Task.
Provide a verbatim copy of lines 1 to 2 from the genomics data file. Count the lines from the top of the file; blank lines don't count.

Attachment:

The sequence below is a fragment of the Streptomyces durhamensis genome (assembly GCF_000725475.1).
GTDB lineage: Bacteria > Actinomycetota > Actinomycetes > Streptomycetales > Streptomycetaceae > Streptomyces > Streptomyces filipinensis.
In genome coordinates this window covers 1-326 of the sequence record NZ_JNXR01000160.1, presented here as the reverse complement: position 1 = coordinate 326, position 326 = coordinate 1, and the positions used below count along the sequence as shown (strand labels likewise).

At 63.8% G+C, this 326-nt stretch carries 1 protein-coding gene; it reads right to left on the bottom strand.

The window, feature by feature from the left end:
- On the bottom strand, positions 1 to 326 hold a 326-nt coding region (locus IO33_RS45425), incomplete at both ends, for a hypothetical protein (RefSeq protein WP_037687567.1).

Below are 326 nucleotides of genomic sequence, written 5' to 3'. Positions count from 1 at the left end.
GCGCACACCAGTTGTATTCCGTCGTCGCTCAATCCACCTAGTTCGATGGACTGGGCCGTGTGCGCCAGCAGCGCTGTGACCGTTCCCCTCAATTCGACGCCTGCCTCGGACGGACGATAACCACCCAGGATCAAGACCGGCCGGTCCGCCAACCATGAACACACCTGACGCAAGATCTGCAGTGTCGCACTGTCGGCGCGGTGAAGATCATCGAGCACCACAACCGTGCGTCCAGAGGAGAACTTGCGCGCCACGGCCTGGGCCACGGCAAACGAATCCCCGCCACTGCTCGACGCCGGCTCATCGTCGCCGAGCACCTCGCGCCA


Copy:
The sequence below is a fragment of the Streptomyces durhamensis genome (assembly GCF_000725475.1).
GTDB lineage: Bacteria > Actinomycetota > Actinomycetes > Streptomycetales > Streptomycetaceae > Streptomyces > Streptomyces filipinensis.